aggregation. The electors retain absolute voting power, but they 
routinely delegate it to a maximally trusted holder of a seat.

>Perhaps the situation that the voters vote for themselves is 
>unlikely, but some of the problem remains.

It's not a problem, it's a *feature.* There is no candidacy required 
to become an elector, just registration. You then can vote to elect 
seats, can vote directly in the Assembly if you choose, and there may 
be other functions as well. Electors, however, would not be paid, 
though they might collect donations from those they represent. 
(Should that be prohibited? Probably not, but *limiting* it might 
have some value. Some electors might really work full-time 
representing their constituents -- who know who they are -- in 
communication with a seat holder.)

"Large" is not a limitation in this case, since there are no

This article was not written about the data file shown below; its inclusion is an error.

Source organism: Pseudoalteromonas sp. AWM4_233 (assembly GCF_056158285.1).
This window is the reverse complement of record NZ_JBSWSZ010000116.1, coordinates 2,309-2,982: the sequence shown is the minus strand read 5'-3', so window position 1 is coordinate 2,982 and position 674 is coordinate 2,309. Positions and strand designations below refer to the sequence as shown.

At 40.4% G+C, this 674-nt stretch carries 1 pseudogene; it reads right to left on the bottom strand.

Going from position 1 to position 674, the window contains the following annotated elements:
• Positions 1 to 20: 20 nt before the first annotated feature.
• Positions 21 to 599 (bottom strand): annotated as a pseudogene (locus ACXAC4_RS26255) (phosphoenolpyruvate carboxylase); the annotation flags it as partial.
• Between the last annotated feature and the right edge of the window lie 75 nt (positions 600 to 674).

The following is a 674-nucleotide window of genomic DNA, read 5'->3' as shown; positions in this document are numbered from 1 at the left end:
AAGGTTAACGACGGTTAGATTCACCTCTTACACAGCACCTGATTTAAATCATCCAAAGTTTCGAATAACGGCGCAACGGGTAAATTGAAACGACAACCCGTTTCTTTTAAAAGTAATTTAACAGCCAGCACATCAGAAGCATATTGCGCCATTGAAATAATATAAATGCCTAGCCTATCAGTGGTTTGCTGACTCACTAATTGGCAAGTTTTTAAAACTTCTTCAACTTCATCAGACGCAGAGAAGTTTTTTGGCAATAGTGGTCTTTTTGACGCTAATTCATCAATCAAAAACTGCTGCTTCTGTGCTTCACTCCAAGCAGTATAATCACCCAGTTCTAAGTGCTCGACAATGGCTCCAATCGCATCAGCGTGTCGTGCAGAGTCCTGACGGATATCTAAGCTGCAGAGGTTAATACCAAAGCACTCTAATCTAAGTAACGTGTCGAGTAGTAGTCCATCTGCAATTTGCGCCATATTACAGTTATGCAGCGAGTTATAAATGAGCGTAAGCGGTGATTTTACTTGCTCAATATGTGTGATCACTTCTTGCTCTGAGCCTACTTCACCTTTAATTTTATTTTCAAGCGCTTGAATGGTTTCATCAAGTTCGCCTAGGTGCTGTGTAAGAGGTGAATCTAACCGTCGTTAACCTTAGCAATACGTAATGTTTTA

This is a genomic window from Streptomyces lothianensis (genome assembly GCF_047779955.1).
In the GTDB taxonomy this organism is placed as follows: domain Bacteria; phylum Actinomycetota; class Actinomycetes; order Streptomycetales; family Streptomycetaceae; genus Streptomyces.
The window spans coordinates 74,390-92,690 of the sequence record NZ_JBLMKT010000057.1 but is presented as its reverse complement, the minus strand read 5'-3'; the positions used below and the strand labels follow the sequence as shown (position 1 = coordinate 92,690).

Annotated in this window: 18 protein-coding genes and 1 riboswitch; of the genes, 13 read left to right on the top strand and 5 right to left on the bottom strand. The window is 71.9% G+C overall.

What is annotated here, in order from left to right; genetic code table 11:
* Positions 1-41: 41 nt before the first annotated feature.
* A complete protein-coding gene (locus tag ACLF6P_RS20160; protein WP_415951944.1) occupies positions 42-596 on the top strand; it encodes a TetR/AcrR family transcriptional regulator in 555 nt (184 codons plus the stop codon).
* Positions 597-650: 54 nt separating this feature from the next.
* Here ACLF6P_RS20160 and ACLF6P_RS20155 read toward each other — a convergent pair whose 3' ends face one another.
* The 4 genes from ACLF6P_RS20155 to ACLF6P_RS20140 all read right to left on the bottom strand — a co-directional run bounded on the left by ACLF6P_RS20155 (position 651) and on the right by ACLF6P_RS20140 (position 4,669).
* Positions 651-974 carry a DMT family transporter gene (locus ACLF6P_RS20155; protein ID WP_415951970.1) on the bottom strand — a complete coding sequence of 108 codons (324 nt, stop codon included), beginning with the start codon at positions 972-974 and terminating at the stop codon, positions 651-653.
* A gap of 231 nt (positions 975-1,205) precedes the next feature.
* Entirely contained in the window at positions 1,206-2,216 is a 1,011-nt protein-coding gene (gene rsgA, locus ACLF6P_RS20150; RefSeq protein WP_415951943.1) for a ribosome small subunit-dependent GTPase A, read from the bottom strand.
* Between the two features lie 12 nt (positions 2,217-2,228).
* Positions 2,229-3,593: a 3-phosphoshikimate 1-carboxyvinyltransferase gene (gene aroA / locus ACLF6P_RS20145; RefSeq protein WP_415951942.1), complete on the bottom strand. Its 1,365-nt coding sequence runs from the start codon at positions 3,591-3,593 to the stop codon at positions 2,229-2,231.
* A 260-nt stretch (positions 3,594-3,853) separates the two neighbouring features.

large-scale decisions made by the electoral college. Rather, such 
decisions would be made in the Assembly, where electors can vote or 
not as they choose. If they don't vote, they are still represented, 
and I'd expect that to be the norm. It's much more efficient.

>  Asset's advantage is supposed to be (again, as far as I understand 
> it) that it involves more people than would be directly elected. So 
> if it involves too few, that's a problem, but if it involves too 
> many, that's a problem as well because the deliberative process doesn't scale.
>How's that solved?

You've made a basic mistake. The deliberation takes place on a small